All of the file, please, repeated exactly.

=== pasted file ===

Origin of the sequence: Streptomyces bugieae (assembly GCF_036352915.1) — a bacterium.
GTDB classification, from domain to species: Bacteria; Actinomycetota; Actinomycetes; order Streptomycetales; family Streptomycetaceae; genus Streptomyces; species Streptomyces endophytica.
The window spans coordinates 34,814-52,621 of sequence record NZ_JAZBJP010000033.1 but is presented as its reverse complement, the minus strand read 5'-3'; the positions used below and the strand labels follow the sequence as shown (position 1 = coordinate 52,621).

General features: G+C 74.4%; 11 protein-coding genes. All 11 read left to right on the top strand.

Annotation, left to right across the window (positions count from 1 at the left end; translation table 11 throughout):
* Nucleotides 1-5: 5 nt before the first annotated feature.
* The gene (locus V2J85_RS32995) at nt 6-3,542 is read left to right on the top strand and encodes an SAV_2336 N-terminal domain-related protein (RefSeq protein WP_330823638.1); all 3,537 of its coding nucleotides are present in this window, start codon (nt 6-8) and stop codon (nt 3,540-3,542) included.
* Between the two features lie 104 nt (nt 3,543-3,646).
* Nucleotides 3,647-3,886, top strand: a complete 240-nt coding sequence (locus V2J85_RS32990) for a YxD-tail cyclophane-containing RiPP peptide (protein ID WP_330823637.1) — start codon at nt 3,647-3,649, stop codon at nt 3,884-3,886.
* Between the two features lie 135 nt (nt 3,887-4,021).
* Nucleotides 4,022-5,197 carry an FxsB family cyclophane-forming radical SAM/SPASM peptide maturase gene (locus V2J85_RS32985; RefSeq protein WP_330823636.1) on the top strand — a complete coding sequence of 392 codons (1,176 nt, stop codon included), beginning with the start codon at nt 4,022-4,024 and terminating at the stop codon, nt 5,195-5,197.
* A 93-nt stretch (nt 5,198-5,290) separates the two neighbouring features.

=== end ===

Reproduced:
Origin of the sequence: Streptomyces bugieae (assembly GCF_036352915.1) — a bacterium.
GTDB classification, from domain to species: Bacteria; Actinomycetota; Actinomycetes; order Streptomycetales; family Streptomycetaceae; genus Streptomyces; species Streptomyces endophytica.
The window spans coordinates 34,814-52,621 of sequence record NZ_JAZBJP010000033.1 but is presented as its reverse complement, the minus strand read 5'-3'; the positions used below and the strand labels follow the sequence as shown (position 1 = coordinate 52,621).

General features: G+C 74.4%; 11 protein-coding genes. All 11 read left to right on the top strand.

Annotation, left to right across the window (positions count from 1 at the left end; translation table 11 throughout):
* Nucleotides 1-5: 5 nt before the first annotated feature.
* The gene (locus V2J85_RS32995) at nt 6-3,542 is read left to right on the top strand and encodes an SAV_2336 N-terminal domain-related protein (RefSeq protein WP_330823638.1); all 3,537 of its coding nucleotides are present in this window, start codon (nt 6-8) and stop codon (nt 3,540-3,542) included.
* Between the two features lie 104 nt (nt 3,543-3,646).
* Nucleotides 3,647-3,886, top strand: a complete 240-nt coding sequence (locus V2J85_RS32990) for a YxD-tail cyclophane-containing RiPP peptide (protein ID WP_330823637.1) — start codon at nt 3,647-3,649, stop codon at nt 3,884-3,886.
* Between the two features lie 135 nt (nt 3,887-4,021).
* Nucleotides 4,022-5,197 carry an FxsB family cyclophane-forming radical SAM/SPASM peptide maturase gene (locus V2J85_RS32985; RefSeq protein WP_330823636.1) on the top strand — a complete coding sequence of 392 codons (1,176 nt, stop codon included), beginning with the start codon at nt 4,022-4,024 and terminating at the stop codon, nt 5,195-5,197.
* A 93-nt stretch (nt 5,198-5,290) separates the two neighbouring features.